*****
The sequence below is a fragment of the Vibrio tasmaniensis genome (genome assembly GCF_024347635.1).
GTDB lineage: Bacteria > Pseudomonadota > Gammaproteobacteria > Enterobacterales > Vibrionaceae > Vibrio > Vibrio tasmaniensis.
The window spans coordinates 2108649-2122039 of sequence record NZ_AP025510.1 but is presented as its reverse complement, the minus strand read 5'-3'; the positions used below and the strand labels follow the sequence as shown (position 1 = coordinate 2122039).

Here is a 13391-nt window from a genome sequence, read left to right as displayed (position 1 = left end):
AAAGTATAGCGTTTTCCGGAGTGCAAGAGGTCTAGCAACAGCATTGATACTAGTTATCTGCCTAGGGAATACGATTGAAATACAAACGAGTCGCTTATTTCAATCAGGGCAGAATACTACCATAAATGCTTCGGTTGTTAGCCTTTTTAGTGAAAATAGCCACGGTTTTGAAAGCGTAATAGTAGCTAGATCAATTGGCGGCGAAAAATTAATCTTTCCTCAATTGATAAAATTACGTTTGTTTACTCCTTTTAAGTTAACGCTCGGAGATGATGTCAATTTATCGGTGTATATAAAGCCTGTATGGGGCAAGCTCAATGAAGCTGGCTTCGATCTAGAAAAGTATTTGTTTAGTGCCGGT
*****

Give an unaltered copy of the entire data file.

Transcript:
The sequence below is a fragment of the Vibrio tasmaniensis genome (genome assembly GCF_024347635.1).
GTDB lineage: Bacteria > Pseudomonadota > Gammaproteobacteria > Enterobacterales > Vibrionaceae > Vibrio > Vibrio tasmaniensis.
The window spans coordinates 2108649-2122039 of sequence record NZ_AP025510.1 but is presented as its reverse complement, the minus strand read 5'-3'; the positions used below and the strand labels follow the sequence as shown (position 1 = coordinate 2122039).

Here is a 13391-nt window from a genome sequence, read left to right as displayed (position 1 = left end):
AAAGTATAGCGTTTTCCGGAGTGCAAGAGGTCTAGCAACAGCATTGATACTAGTTATCTGCCTAGGGAATACGATTGAAATACAAACGAGTCGCTTATTTCAATCAGGGCAGAATACTACCATAAATGCTTCGGTTGTTAGCCTTTTTAGTGAAAATAGCCACGGTTTTGAAAGCGTAATAGTAGCTAGATCAATTGGCGGCGAAAAATTAATCTTTCCTCAATTGATAAAATTACGTTTGTTTACTCCTTTTAAGTTAACGCTCGGAGATGATGTCAATTTATCGGTGTATATAAAGCCTGTATGGGGCAAGCTCAATGAAGCTGGCTTCGATCTAGAAAAGTATTTGTTTAGTGCCGGT